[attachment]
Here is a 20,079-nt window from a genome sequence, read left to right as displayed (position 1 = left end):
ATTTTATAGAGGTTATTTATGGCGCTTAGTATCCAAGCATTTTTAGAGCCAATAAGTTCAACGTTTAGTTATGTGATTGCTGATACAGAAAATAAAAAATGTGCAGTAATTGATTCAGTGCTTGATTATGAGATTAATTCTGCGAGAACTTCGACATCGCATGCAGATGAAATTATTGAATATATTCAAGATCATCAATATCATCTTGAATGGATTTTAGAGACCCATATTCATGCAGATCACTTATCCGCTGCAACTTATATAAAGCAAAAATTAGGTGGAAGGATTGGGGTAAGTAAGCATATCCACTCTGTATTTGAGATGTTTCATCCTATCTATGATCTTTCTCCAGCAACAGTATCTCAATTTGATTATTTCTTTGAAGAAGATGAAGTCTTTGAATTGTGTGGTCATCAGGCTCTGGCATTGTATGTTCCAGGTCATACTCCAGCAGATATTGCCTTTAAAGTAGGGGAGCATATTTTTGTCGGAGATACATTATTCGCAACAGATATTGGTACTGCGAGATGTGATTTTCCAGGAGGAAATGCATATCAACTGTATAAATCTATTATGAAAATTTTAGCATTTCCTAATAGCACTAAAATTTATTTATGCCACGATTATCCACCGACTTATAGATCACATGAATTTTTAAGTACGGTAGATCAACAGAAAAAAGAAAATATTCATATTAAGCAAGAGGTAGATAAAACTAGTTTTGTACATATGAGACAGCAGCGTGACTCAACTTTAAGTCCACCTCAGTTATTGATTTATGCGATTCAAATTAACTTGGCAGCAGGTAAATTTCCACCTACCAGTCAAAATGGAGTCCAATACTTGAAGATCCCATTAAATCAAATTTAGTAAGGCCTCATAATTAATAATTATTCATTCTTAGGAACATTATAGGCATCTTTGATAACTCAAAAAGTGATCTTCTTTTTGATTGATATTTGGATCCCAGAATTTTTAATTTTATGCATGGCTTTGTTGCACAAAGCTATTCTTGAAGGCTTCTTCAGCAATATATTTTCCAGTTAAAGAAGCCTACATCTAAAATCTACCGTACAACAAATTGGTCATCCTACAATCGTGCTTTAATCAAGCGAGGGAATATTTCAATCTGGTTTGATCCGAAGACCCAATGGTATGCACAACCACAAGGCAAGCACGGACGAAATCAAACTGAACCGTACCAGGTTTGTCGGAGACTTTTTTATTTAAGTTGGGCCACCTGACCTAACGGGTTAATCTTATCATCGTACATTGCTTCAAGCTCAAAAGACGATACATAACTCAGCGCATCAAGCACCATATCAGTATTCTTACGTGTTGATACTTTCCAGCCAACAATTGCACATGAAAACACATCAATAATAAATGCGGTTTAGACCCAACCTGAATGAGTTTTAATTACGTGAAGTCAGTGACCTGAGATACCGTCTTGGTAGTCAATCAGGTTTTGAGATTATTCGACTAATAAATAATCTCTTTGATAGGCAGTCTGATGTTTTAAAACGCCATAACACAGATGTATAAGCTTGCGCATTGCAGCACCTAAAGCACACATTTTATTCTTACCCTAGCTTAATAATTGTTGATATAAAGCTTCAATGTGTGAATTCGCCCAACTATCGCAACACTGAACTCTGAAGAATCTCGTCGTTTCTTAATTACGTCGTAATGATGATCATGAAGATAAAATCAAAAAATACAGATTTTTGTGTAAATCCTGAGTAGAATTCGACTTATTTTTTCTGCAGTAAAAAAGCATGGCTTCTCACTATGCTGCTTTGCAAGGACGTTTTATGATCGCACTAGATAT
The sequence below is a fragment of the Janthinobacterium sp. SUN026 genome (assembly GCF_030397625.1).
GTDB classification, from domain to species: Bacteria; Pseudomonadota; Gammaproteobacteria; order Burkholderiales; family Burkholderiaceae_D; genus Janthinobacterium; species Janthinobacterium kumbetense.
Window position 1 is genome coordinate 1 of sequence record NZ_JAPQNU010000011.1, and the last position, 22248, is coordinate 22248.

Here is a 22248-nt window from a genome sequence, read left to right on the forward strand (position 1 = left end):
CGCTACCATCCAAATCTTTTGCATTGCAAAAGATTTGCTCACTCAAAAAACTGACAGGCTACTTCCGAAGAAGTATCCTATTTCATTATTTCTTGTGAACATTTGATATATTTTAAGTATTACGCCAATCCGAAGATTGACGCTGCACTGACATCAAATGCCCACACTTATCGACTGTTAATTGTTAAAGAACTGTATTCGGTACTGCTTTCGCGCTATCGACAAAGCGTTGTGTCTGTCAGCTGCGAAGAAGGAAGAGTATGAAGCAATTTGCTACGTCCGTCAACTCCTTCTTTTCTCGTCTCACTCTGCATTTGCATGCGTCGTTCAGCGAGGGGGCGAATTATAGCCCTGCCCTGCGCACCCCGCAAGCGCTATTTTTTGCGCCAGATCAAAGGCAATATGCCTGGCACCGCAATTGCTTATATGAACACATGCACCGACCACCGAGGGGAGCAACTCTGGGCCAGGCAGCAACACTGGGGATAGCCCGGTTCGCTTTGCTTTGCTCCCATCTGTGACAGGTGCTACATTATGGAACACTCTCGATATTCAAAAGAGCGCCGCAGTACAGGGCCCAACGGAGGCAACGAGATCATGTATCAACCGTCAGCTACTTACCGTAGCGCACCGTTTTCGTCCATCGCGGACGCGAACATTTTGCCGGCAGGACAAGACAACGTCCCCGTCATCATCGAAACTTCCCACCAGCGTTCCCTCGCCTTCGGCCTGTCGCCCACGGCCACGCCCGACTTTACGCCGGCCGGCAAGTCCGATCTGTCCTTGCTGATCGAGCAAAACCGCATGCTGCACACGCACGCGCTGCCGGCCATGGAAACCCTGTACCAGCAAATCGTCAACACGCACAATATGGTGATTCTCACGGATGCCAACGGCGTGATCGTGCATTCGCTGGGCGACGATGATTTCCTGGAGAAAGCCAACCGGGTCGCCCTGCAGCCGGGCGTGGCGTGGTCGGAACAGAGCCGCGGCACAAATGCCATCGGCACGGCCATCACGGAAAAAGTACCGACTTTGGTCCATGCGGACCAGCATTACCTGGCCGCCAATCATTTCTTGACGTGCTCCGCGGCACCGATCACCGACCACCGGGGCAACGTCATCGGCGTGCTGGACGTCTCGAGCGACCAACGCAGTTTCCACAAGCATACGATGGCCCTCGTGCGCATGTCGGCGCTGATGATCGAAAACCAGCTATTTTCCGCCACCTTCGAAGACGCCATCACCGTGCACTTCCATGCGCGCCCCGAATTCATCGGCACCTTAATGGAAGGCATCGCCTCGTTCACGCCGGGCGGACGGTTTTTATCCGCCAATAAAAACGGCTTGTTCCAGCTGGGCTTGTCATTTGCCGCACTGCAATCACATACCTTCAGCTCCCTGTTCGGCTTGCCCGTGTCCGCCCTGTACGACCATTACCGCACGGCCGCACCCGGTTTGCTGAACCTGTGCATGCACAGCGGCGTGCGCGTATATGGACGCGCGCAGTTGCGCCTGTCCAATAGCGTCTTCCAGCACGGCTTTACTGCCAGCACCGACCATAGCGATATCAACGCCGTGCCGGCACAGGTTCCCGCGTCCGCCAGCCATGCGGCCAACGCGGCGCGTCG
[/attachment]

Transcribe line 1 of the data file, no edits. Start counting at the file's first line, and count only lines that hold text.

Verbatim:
Here is a 20,079-nt window from a genome sequence, read left to right as displayed (position 1 = left end):